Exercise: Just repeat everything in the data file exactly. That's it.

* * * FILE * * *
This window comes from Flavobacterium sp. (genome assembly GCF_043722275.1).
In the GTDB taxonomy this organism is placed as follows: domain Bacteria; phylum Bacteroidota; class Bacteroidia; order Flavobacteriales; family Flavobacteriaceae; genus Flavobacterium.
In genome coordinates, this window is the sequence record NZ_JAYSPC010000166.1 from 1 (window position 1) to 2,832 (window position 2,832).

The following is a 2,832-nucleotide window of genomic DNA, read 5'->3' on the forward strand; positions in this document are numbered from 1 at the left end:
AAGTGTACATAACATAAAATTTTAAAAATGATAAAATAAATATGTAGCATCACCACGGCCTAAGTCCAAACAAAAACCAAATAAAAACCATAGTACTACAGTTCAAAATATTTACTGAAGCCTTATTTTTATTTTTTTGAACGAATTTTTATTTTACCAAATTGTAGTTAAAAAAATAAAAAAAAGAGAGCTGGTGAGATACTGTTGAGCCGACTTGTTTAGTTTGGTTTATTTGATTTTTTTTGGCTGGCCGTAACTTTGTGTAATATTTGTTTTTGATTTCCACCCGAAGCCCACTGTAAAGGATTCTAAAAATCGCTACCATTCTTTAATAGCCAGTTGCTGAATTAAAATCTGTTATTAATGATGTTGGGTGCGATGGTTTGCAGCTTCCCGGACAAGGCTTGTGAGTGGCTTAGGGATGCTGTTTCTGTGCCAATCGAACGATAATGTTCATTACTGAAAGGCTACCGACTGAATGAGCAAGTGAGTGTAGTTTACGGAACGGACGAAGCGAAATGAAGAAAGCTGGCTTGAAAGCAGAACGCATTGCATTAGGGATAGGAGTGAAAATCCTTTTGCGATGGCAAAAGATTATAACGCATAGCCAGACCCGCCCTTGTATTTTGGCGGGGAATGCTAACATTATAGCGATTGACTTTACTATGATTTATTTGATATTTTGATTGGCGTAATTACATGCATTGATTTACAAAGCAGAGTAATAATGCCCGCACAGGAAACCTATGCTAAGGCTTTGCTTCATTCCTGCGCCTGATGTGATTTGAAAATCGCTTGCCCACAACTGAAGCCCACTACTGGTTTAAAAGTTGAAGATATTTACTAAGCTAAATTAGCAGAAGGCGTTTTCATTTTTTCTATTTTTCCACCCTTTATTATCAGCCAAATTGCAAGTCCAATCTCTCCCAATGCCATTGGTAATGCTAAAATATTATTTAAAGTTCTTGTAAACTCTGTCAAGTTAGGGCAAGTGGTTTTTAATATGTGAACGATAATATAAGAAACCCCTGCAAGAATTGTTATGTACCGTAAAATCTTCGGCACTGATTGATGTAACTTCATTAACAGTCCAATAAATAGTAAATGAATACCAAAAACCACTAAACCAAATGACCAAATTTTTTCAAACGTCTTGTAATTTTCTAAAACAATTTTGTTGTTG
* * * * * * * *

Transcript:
This window comes from Flavobacterium sp. (genome assembly GCF_043722275.1).
In the GTDB taxonomy this organism is placed as follows: domain Bacteria; phylum Bacteroidota; class Bacteroidia; order Flavobacteriales; family Flavobacteriaceae; genus Flavobacterium.
In genome coordinates, this window is the sequence record NZ_JAYSPC010000166.1 from 1 (window position 1) to 2,832 (window position 2,832).

The following is a 2,832-nucleotide window of genomic DNA, read 5'->3' on the forward strand; positions in this document are numbered from 1 at the left end:
AAGTGTACATAACATAAAATTTTAAAAATGATAAAATAAATATGTAGCATCACCACGGCCTAAGTCCAAACAAAAACCAAATAAAAACCATAGTACTACAGTTCAAAATATTTACTGAAGCCTTATTTTTATTTTTTTGAACGAATTTTTATTTTACCAAATTGTAGTTAAAAAAATAAAAAAAAGAGAGCTGGTGAGATACTGTTGAGCCGACTTGTTTAGTTTGGTTTATTTGATTTTTTTTGGCTGGCCGTAACTTTGTGTAATATTTGTTTTTGATTTCCACCCGAAGCCCACTGTAAAGGATTCTAAAAATCGCTACCATTCTTTAATAGCCAGTTGCTGAATTAAAATCTGTTATTAATGATGTTGGGTGCGATGGTTTGCAGCTTCCCGGACAAGGCTTGTGAGTGGCTTAGGGATGCTGTTTCTGTGCCAATCGAACGATAATGTTCATTACTGAAAGGCTACCGACTGAATGAGCAAGTGAGTGTAGTTTACGGAACGGACGAAGCGAAATGAAGAAAGCTGGCTTGAAAGCAGAACGCATTGCATTAGGGATAGGAGTGAAAATCCTTTTGCGATGGCAAAAGATTATAACGCATAGCCAGACCCGCCCTTGTATTTTGGCGGGGAATGCTAACATTATAGCGATTGACTTTACTATGATTTATTTGATATTTTGATTGGCGTAATTACATGCATTGATTTACAAAGCAGAGTAATAATGCCCGCACAGGAAACCTATGCTAAGGCTTTGCTTCATTCCTGCGCCTGATGTGATTTGAAAATCGCTTGCCCACAACTGAAGCCCACTACTGGTTTAAAAGTTGAAGATATTTACTAAGCTAAATTAGCAGAAGGCGTTTTCATTTTTTCTATTTTTCCACCCTTTATTATCAGCCAAATTGCAAGTCCAATCTCTCCCAATGCCATTGGTAATGCTAAAATATTATTTAAAGTTCTTGTAAACTCTGTCAAGTTAGGGCAAGTGGTTTTTAATATGTGAACGATAATATAAGAAACCCCTGCAAGAATTGTTATGTACCGTAAAATCTTCGGCACTGATTGATGTAACTTCATTAACAGTCCAATAAATAGTAAATGAATACCAAAAACCACTAAACCAAATGACCAAATTTTTTCAAACGTCTTGTAATTTTCTAAAACAATTTTGTTGTTG